It is four in the afternoon, I am back at Ekango at the scheduled time and the sun still bright and hot. Suddenly, while I fix the Mass briefcase on the motorcycle carrier, thunder explodes from an invisible corner of the jungle: I have learned from experience that this is the elegant announcement of a storm that will arrive in a few minutes.
I start at full speed, in the middle of tall grasses that do not let you see the ground, zigzagging between the standing trees and the fallen ones, between bamboo that cross you in front and termite mounds that threaten you from the other, jumping over ponds and roots.
I am still three kilometers from the bridges when the wind begins to blow, the drizzle filtering through the bushes and leaves: I cannot accelerate any more, the only thing is to hope for the storm to arrive after the bridges. Only one kilometer to go when I pass three groups of pygmies returning from a party: they greet me happily, they shout my name, unconcerned with the wind and the storm that threatens. Well, I tell myself, shortly they will also be at the bridge of the broken pole, if I have a difficulty, I will wait for them." The Jaguar motorcycle jumps around the roots, skims the rare stones, cuts the curves without any care. I want to pass the broken bridge before the storm. I reach the broken bridge under the first violent blast of rain – useless fear of mine! Near the trunk there is another pole on which I can rest my left foot: covered by the grass of the morning, it is now exposed by the wind. I cross it without issues and looking at the stream I see an already a flooding river.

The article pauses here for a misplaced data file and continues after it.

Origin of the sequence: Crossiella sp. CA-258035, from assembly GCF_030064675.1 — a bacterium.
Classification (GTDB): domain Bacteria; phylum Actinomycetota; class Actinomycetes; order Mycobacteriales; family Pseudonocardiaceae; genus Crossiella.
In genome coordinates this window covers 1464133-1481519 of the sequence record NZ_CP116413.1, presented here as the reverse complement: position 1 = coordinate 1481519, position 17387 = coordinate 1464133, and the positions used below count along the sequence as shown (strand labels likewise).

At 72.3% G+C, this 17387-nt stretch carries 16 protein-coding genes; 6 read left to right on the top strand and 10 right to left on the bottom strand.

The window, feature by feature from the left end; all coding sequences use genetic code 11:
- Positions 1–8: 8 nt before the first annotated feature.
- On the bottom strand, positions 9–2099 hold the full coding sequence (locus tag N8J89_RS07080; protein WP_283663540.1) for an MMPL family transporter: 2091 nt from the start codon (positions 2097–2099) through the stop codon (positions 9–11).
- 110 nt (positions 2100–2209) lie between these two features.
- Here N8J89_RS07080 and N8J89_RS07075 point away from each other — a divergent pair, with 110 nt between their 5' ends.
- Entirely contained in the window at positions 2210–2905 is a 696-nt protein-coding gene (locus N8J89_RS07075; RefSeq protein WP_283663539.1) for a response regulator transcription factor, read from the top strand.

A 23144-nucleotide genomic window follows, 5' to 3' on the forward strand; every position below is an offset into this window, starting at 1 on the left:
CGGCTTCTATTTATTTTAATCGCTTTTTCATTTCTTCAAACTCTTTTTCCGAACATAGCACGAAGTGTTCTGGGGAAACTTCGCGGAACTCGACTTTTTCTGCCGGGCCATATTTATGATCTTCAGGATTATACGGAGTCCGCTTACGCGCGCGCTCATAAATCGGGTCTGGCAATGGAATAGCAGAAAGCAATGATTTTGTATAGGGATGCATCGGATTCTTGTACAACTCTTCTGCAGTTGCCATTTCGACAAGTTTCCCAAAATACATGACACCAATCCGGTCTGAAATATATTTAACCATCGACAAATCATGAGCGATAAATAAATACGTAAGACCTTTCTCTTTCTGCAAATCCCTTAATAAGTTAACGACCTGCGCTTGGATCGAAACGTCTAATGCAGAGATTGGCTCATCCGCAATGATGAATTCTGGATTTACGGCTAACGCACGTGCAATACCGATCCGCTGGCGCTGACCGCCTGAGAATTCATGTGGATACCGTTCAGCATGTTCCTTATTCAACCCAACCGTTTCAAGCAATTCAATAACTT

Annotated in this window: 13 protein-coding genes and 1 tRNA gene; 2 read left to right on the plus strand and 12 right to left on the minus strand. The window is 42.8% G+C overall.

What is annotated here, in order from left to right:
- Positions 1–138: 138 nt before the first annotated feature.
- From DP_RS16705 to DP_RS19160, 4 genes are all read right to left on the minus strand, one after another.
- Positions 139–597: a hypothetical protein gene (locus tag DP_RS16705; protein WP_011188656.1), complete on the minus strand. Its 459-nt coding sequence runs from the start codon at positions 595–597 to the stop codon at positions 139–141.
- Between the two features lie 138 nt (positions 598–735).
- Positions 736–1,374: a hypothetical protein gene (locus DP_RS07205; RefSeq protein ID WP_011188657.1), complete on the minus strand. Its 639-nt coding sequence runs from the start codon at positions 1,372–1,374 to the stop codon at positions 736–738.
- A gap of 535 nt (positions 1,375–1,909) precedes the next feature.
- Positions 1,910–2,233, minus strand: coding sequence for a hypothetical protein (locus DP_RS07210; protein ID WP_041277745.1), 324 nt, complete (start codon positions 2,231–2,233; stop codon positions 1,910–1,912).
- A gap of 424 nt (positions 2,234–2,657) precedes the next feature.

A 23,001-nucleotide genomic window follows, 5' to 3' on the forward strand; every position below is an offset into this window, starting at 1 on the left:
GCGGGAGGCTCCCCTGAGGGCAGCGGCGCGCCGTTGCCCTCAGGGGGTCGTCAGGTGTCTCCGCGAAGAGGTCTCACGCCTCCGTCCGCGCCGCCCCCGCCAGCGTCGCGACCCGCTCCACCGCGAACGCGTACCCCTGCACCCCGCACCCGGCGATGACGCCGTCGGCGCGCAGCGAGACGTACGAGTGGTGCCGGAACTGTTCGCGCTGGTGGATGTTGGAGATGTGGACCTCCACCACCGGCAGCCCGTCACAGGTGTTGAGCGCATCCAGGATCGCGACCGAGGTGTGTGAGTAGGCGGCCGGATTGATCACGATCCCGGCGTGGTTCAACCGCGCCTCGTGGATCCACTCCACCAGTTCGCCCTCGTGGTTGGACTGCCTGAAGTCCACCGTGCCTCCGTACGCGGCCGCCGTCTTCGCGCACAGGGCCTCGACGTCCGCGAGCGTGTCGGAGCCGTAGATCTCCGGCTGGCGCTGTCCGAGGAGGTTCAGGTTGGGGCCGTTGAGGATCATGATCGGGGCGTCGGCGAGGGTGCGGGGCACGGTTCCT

The back wheel has not yet touched the ground on the other side and all hell breaks loose: the wind blows me with gusts of fallen leaves, pieces of dry branches, and blows of rain. My glasses are covered with dirty water and mud – mine don't have a windshield – and in three seconds I am a garbage drain. Dark waves gather in the sky and under the immense trees of the underwood of the jungle that rise 30-40, even 50 meters, the afternoon turns into a dark night. The mud makes the wheels spin, the darkness increasingly dense and penetrating, forces me to turn on the headlights. Thunder and lightning envelop everything: the lightning under the trees with the motorcycle reflections are horrible, dangerous. I have to find shelter, and the first village is two kilometers away, hurry up, I tell myself. I take a risk and jump in.
A curve in the path, a broken branch that forces me to bend down, a turn to avoid a fallen log: as soon as I put my Jaguar back in line, suddenly over my already useless glasses, coming from the opposite direction I glimpse a white line a few meters away: The other bridge! I had completely forgotten!